Georgia Votes For President: Biden Vs. Trump Polls Tighten

  • Oops!
    Something went wrong.
    Please try again later.
  • Oops!
    Something went wrong.
    Please try again later.
  • Oops!
    Something went wrong.
    Please try again later.
  • Oops!
    Something went wrong.
    Please try again later.
  • Oops!
    Something went wrong.
    Please try again later.
  • Oops!
    Something went wrong.
    Please try again later.
Deb Belt
·8 min read
  • Oops!
    Something went wrong.
    Please try again later.
  • Oops!
    Something went wrong.
    Please try again later.
  • Oops!
    Something went wrong.
    Please try again later.
  • Oops!
    Something went wrong.
    Please try again later.
  • Oops!
    Something went wrong.
    Please try again later.
  • Oops!
    Something went wrong.
    Please try again later.

GEORGIA — Democrats are betting a boost in voter registration and suburban turnout will help former vice president Joe Biden maintain a slim lead over President Donald Trump as Georgia voters cast their ballots Tuesday. The state's 16 electoral votes are crucial for both candidates, and its two U.S. Senate seats on the ballot Nov. 3 are also highly prized.

Voters are headed to the polls Nov. 3 to make their choice in the presidential election, U.S. House and U.S. Senate, as well as state constitutional amendments and local tax referendums.

Georgia has emerged as a key battleground state in this presidential election, and both Trump and his opponent, Democrat Joe Biden, have campaigned hard in the Sunshine State in the final weeks leading up to Nov. 3. Trump was in the state Sunday night and assured his supporters of victory.

His aides told Trump he had the state "made." "They said 'sir you don't have to come to Georgia. We have it made,'" the president said.

Former president Barack Obama was set to hold a drive-in rally Monday afternoon in Atlanta to turn out the vote for Biden, as well as Democratic Senate candidates Jon Ossoff and Raphael Warnock.

The former vice president campaigned in the Peach State on Tuesday, which CNN said was the first time a Democratic presidential candidate has done so since Bill Clinton in 1996. Clinton lost Georgia then after having won it in 1992.

Biden pushed to flip Georgia to blue with stops Tuesday in Atlanta and Warm Springs. The vice president again bashed Trump for giving up on efforts to stem the coronavirus pandemic. "He's swaggered. And he's surrendered," Biden said, according to an Associated Press report.

The latest RealClearPolitics average of polls, released Sunday, showed Biden with less than 1 percentage point of a lead over Trump in Georgia, 47.8 percentage points to 47.4. A CNN poll released Saturday said 49 percent of voters polled there said they support Biden, while 46 percent said they back Trump.

The final Emerson College pollbefore the election finds Trump has 49 percent support in the state, with Biden a percentage point behind at 48 percent. Two percent of voters plan to vote for someone else and 2 percent are undecided.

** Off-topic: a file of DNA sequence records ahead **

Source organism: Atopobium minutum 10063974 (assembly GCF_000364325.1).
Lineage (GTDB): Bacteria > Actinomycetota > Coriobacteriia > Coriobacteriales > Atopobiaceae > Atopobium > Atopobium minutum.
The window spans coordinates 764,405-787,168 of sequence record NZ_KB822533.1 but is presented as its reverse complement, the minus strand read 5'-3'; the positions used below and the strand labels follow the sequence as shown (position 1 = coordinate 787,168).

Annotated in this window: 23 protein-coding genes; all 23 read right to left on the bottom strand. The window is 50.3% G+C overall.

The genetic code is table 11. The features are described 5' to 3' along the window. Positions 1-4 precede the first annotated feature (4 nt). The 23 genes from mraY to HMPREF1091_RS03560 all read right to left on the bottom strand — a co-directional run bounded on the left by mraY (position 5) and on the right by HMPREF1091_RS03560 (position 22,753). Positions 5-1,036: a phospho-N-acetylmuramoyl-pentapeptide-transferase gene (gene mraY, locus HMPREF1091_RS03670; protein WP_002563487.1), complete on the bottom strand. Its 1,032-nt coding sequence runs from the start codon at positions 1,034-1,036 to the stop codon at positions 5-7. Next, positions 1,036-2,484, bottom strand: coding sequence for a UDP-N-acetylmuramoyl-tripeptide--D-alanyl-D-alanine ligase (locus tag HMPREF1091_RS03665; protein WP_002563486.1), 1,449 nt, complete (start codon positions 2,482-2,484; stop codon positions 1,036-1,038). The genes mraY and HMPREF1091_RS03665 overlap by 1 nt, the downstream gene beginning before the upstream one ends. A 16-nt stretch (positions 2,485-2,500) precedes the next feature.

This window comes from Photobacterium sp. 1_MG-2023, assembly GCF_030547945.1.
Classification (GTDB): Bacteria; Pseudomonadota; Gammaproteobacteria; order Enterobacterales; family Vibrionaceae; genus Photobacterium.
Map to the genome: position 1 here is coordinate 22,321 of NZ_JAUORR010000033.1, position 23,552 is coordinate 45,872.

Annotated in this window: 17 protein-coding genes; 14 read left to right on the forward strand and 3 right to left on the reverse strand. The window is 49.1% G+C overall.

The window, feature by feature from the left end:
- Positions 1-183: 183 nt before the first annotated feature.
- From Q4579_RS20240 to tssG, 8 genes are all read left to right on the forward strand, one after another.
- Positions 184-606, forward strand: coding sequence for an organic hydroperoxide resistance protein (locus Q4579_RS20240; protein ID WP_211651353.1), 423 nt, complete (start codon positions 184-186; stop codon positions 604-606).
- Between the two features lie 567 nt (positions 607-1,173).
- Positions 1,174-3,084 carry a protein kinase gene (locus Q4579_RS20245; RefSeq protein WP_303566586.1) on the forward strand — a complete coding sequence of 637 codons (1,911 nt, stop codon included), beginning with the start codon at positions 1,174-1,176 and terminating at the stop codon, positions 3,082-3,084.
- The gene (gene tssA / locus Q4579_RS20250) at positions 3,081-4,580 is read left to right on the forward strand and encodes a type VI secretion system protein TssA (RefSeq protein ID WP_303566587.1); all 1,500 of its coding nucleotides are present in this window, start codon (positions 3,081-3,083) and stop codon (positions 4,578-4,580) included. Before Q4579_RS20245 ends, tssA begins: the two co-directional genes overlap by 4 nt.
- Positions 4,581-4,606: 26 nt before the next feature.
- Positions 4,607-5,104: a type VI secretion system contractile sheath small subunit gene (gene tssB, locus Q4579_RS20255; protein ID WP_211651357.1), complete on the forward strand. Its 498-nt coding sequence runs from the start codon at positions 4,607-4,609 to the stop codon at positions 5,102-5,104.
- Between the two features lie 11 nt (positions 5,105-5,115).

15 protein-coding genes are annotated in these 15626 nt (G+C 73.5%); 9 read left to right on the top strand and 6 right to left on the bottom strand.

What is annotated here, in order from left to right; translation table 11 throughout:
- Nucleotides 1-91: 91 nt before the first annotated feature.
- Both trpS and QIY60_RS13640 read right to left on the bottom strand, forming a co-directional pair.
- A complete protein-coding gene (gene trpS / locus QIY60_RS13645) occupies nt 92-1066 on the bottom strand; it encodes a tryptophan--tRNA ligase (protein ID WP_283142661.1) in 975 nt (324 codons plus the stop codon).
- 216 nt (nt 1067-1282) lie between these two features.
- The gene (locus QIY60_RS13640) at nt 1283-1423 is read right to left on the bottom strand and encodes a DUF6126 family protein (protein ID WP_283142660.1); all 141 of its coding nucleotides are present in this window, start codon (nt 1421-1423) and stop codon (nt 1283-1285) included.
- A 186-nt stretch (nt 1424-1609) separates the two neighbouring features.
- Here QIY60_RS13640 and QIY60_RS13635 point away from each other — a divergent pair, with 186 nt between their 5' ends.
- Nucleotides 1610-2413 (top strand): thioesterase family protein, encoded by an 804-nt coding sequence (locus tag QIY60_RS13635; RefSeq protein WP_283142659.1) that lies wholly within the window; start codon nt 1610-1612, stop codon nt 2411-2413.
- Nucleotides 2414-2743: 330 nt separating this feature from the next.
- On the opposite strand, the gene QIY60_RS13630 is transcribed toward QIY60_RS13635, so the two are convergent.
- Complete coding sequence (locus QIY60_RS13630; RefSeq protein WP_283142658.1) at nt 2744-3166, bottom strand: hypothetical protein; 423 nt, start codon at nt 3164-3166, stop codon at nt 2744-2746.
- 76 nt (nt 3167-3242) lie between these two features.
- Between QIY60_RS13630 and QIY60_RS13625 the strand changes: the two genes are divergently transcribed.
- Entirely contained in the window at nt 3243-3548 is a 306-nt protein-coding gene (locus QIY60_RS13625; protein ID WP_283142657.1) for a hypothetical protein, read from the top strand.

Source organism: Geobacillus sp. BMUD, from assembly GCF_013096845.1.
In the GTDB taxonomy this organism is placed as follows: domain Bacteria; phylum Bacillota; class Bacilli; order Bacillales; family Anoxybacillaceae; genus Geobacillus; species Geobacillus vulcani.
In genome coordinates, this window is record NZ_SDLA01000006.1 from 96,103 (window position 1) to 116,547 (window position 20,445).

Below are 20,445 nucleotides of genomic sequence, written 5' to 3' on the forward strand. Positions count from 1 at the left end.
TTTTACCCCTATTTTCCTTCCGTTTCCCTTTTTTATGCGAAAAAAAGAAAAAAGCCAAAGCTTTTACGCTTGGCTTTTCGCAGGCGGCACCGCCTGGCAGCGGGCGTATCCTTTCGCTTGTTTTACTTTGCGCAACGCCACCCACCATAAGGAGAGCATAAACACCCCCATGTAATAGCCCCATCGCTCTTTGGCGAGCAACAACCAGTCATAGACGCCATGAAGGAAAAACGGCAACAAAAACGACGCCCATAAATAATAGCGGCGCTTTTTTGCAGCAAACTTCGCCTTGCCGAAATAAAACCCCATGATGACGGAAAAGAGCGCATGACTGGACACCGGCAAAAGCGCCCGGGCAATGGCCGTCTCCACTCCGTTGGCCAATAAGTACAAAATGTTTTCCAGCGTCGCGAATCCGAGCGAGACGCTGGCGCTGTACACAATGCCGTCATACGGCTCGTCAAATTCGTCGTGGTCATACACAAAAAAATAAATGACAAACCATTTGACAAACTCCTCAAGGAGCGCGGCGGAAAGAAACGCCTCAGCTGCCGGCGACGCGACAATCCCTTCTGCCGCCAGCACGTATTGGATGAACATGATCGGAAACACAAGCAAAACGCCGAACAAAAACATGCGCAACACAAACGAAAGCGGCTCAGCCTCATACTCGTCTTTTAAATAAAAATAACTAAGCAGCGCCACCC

Biden leads Trump among independent voters in Georgia 52 percent to 35 percent, the poll said. The majority (72 percent) of those who did not vote in 2016 and the majority (56 percent) of voters who voted third party in 2016 are supporting Biden this time.

Polls will be open from 7 a.m. to 7 p.m. on Election Day. If you are in line by 7 p.m., you are allowed to cast your ballot.

Return to Patch for the latest vote tally. Subscribe to free News Alerts for election results.

U.S. Senate Races

Both of Georgia's U.S. Senate seats, currently held by Republicans, are also on the ballot, and experts said one or both races could go to runoffs next month.

Sen. David Perdue appeared with Trump on Sunday, instead of attending the last scheduled Senate debate. Democratic challenger Jon Ossoff's attacks against Perdue during Wednesday's debate went viral, and Perdue backed out of the final debate the next day.

"It's not just that you're a crook, Senator," Ossoff said, referring to Perdue's controversial stock trades (the senator has denied wrongdoing, saying that all transactions are handled by a third-party investment adviser). "It's that you're attacking the health of the people that you represent."

Ossoff denounced Perdue for voting four times to allow health insurance companies to forgo coverage of pre-existing conditions like asthma.

Perdue accused Ossoff of being a "rubber stamp" for liberals' wishes and of hiding his true "radical socialist agenda."

In the Emory College poll, Ossoff leads Perdue 47 percent to 46 percent. Other polls show the men both polling at 47 percent, which could send that race to a runoff.

In false ads that have deluged Georgia TV markets, Perdue accused Ossoff of wanting to defund the police and said the Democrat receives support from the Communist Party USA. Ossoff has said he does not want to defund the police and the claim about the Communist Party USA is "flatly false," the Associated Press has previously reported.